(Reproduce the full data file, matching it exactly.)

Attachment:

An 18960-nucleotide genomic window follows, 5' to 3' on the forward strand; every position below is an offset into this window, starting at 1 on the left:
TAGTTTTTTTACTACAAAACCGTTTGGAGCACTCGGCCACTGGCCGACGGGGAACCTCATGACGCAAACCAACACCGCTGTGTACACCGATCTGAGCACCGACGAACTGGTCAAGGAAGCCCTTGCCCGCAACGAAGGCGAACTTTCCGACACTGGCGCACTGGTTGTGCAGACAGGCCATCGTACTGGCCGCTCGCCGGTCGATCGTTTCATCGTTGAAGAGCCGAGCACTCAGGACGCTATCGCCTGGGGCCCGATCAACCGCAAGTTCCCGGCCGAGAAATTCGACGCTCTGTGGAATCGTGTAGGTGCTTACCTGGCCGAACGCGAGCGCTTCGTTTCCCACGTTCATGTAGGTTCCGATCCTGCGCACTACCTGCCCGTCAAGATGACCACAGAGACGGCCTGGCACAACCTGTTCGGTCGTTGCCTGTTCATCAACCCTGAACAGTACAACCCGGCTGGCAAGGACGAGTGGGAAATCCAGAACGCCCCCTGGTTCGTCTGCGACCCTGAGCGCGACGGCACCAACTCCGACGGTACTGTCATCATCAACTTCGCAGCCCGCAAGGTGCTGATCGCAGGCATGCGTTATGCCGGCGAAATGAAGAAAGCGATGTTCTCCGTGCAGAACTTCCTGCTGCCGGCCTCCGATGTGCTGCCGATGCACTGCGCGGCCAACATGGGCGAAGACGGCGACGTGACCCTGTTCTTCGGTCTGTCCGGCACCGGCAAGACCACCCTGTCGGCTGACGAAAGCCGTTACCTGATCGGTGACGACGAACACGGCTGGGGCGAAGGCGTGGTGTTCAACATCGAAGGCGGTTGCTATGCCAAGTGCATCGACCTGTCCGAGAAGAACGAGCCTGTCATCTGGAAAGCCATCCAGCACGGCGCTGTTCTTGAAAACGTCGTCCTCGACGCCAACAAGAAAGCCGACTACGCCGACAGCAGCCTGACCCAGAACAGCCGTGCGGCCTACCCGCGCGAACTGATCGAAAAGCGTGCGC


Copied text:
An 18960-nucleotide genomic window follows, 5' to 3' on the forward strand; every position below is an offset into this window, starting at 1 on the left:
TAGTTTTTTTACTACAAAACCGTTTGGAGCACTCGGCCACTGGCCGACGGGGAACCTCATGACGCAAACCAACACCGCTGTGTACACCGATCTGAGCACCGACGAACTGGTCAAGGAAGCCCTTGCCCGCAACGAAGGCGAACTTTCCGACACTGGCGCACTGGTTGTGCAGACAGGCCATCGTACTGGCCGCTCGCCGGTCGATCGTTTCATCGTTGAAGAGCCGAGCACTCAGGACGCTATCGCCTGGGGCCCGATCAACCGCAAGTTCCCGGCCGAGAAATTCGACGCTCTGTGGAATCGTGTAGGTGCTTACCTGGCCGAACGCGAGCGCTTCGTTTCCCACGTTCATGTAGGTTCCGATCCTGCGCACTACCTGCCCGTCAAGATGACCACAGAGACGGCCTGGCACAACCTGTTCGGTCGTTGCCTGTTCATCAACCCTGAACAGTACAACCCGGCTGGCAAGGACGAGTGGGAAATCCAGAACGCCCCCTGGTTCGTCTGCGACCCTGAGCGCGACGGCACCAACTCCGACGGTACTGTCATCATCAACTTCGCAGCCCGCAAGGTGCTGATCGCAGGCATGCGTTATGCCGGCGAAATGAAGAAAGCGATGTTCTCCGTGCAGAACTTCCTGCTGCCGGCCTCCGATGTGCTGCCGATGCACTGCGCGGCCAACATGGGCGAAGACGGCGACGTGACCCTGTTCTTCGGTCTGTCCGGCACCGGCAAGACCACCCTGTCGGCTGACGAAAGCCGTTACCTGATCGGTGACGACGAACACGGCTGGGGCGAAGGCGTGGTGTTCAACATCGAAGGCGGTTGCTATGCCAAGTGCATCGACCTGTCCGAGAAGAACGAGCCTGTCATCTGGAAAGCCATCCAGCACGGCGCTGTTCTTGAAAACGTCGTCCTCGACGCCAACAAGAAAGCCGACTACGCCGACAGCAGCCTGACCCAGAACAGCCGTGCGGCCTACCCGCGCGAACTGATCGAAAAGCGTGCGC